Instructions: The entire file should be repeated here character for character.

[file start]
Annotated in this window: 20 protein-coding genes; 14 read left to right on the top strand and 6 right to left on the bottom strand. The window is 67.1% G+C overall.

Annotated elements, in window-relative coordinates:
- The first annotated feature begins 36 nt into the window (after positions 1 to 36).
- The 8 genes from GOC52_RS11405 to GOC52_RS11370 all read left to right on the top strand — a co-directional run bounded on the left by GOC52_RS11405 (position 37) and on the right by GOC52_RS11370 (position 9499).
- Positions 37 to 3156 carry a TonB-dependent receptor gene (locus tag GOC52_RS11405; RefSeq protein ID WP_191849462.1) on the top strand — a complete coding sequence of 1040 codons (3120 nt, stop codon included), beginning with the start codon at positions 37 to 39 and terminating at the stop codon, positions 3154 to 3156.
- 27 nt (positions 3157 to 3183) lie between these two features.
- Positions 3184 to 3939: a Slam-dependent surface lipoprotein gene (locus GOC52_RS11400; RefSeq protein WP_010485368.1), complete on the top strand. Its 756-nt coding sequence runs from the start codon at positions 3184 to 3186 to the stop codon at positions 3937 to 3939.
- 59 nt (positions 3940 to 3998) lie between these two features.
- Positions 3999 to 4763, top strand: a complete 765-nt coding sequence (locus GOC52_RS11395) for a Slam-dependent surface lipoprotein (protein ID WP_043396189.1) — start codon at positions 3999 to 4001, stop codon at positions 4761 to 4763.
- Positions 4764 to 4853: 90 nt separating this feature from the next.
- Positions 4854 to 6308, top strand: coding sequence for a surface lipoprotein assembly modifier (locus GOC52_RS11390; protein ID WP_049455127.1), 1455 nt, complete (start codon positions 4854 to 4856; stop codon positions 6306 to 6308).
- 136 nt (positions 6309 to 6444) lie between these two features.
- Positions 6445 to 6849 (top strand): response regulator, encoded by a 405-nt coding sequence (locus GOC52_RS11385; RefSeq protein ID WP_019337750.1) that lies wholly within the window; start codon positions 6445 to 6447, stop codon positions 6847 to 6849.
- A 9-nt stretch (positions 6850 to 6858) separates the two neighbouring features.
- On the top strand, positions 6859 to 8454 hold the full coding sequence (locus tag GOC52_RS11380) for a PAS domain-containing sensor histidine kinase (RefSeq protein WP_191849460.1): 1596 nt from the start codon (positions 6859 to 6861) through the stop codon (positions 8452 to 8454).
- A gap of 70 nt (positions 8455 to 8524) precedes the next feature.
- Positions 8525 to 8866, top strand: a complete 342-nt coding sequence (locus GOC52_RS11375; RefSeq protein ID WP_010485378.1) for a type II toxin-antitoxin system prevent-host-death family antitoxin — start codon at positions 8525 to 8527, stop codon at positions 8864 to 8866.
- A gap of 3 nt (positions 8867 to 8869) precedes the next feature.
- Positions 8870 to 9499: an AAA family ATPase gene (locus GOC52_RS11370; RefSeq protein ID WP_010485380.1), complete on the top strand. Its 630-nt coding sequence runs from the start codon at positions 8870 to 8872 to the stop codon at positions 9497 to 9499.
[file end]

Annotated in this window: 20 protein-coding genes; 14 read left to right on the top strand and 6 right to left on the bottom strand. The window is 67.1% G+C overall.

Annotated elements, in window-relative coordinates:
- The first annotated feature begins 36 nt into the window (after positions 1 to 36).
- The 8 genes from GOC52_RS11405 to GOC52_RS11370 all read left to right on the top strand — a co-directional run bounded on the left by GOC52_RS11405 (position 37) and on the right by GOC52_RS11370 (position 9499).
- Positions 37 to 3156 carry a TonB-dependent receptor gene (locus tag GOC52_RS11405; RefSeq protein ID WP_191849462.1) on the top strand — a complete coding sequence of 1040 codons (3120 nt, stop codon included), beginning with the start codon at positions 37 to 39 and terminating at the stop codon, positions 3154 to 3156.
- 27 nt (positions 3157 to 3183) lie between these two features.
- Positions 3184 to 3939: a Slam-dependent surface lipoprotein gene (locus GOC52_RS11400; RefSeq protein WP_010485368.1), complete on the top strand. Its 756-nt coding sequence runs from the start codon at positions 3184 to 3186 to the stop codon at positions 3937 to 3939.
- 59 nt (positions 3940 to 3998) lie between these two features.
- Positions 3999 to 4763, top strand: a complete 765-nt coding sequence (locus GOC52_RS11395) for a Slam-dependent surface lipoprotein (protein ID WP_043396189.1) — start codon at positions 3999 to 4001, stop codon at positions 4761 to 4763.
- Positions 4764 to 4853: 90 nt separating this feature from the next.
- Positions 4854 to 6308, top strand: coding sequence for a surface lipoprotein assembly modifier (locus GOC52_RS11390; protein ID WP_049455127.1), 1455 nt, complete (start codon positions 4854 to 4856; stop codon positions 6306 to 6308).
- 136 nt (positions 6309 to 6444) lie between these two features.
- Positions 6445 to 6849 (top strand): response regulator, encoded by a 405-nt coding sequence (locus GOC52_RS11385; RefSeq protein ID WP_019337750.1) that lies wholly within the window; start codon positions 6445 to 6447, stop codon positions 6847 to 6849.
- A 9-nt stretch (positions 6850 to 6858) separates the two neighbouring features.
- On the top strand, positions 6859 to 8454 hold the full coding sequence (locus tag GOC52_RS11380) for a PAS domain-containing sensor histidine kinase (RefSeq protein WP_191849460.1): 1596 nt from the start codon (positions 6859 to 6861) through the stop codon (positions 8452 to 8454).
- A gap of 70 nt (positions 8455 to 8524) precedes the next feature.
- Positions 8525 to 8866, top strand: a complete 342-nt coding sequence (locus GOC52_RS11375; RefSeq protein ID WP_010485378.1) for a type II toxin-antitoxin system prevent-host-death family antitoxin — start codon at positions 8525 to 8527, stop codon at positions 8864 to 8866.
- A gap of 3 nt (positions 8867 to 8869) precedes the next feature.
- Positions 8870 to 9499: an AAA family ATPase gene (locus GOC52_RS11370; RefSeq protein ID WP_010485380.1), complete on the top strand. Its 630-nt coding sequence runs from the start codon at positions 8870 to 8872 to the stop codon at positions 9497 to 9499.